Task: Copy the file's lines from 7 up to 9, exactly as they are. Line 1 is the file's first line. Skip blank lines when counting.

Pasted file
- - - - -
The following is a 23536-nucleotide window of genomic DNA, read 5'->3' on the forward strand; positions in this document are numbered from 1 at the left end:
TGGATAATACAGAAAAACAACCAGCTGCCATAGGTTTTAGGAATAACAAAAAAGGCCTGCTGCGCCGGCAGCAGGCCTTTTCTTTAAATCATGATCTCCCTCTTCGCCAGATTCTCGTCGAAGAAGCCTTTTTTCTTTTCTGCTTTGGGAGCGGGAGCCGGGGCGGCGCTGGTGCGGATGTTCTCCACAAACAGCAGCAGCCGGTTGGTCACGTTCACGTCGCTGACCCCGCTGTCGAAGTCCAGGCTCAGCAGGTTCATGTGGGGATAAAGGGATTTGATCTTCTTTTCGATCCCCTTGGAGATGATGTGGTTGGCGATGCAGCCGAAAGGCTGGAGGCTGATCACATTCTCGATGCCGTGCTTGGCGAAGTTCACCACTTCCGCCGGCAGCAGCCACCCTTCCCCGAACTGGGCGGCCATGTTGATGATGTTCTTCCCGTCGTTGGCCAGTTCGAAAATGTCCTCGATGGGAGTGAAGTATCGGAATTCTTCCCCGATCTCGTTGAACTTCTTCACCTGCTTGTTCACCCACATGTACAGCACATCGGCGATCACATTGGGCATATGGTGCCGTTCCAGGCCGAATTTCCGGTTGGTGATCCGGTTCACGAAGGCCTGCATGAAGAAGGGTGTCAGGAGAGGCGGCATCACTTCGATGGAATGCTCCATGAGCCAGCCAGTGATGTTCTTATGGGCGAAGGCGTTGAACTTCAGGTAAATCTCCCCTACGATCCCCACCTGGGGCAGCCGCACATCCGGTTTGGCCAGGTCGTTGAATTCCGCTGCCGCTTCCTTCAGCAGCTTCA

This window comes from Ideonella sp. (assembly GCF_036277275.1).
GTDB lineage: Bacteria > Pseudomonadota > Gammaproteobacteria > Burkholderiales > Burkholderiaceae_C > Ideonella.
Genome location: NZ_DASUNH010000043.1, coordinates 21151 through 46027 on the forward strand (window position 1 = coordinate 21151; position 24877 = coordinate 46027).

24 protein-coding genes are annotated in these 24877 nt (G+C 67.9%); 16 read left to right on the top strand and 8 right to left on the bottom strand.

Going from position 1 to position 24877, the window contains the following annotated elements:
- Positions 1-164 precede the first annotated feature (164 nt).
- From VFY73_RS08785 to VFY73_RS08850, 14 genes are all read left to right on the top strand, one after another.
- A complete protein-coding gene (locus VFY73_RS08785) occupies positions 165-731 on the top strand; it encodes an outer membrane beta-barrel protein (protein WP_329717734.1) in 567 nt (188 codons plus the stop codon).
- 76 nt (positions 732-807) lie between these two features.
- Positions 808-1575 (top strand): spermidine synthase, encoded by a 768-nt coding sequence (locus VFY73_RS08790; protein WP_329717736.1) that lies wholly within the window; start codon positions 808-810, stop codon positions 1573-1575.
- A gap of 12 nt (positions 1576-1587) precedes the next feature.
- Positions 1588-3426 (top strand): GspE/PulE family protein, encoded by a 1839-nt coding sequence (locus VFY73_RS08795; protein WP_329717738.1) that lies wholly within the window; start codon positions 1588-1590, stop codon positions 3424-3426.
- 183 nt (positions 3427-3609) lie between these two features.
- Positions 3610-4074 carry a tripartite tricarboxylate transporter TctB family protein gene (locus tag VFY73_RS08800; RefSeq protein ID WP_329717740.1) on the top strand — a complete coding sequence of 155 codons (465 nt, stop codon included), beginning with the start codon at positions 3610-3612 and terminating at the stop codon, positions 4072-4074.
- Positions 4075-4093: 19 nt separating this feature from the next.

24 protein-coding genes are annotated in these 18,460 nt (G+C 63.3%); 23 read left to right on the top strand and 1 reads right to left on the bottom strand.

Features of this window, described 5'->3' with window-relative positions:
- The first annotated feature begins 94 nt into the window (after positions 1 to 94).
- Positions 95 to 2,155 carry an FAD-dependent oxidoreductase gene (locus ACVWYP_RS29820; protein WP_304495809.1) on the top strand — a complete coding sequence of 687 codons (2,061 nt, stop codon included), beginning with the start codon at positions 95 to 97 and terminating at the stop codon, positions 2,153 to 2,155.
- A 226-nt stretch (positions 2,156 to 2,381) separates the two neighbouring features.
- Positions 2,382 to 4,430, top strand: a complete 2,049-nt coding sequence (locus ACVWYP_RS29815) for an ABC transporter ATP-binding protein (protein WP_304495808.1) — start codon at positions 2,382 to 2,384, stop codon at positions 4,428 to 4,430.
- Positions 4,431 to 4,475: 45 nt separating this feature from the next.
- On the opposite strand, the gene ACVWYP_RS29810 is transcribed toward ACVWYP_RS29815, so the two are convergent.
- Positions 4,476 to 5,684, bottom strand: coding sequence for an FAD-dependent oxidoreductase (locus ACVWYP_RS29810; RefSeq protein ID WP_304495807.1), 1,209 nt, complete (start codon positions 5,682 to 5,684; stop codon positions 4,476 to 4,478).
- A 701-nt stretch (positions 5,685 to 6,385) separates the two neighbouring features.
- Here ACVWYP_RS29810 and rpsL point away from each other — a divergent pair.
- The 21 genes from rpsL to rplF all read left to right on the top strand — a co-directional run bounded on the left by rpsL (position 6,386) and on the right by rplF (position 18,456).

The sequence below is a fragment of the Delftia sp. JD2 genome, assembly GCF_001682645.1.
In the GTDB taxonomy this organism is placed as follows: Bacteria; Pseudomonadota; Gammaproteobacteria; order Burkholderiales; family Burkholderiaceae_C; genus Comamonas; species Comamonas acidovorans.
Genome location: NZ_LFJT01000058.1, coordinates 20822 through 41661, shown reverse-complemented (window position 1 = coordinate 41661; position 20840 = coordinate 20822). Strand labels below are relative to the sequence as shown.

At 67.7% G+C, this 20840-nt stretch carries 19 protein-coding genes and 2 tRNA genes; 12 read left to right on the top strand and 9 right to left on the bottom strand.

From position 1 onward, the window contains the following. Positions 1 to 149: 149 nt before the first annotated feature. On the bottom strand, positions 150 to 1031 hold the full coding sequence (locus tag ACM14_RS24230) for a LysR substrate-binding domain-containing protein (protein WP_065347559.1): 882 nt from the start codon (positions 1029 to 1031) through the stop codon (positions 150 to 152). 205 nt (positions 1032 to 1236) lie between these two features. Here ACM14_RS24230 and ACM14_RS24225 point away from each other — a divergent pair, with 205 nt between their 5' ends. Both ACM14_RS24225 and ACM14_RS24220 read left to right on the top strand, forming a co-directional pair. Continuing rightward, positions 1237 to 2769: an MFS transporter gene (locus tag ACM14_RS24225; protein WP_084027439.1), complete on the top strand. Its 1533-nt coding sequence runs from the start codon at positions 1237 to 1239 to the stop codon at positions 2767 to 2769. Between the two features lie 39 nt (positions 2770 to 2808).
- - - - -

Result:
Going from position 1 to position 24877, the window contains the following annotated elements:
- Positions 1-164 precede the first annotated feature (164 nt).
- From VFY73_RS08785 to VFY73_RS08850, 14 genes are all read left to right on the top strand, one after another.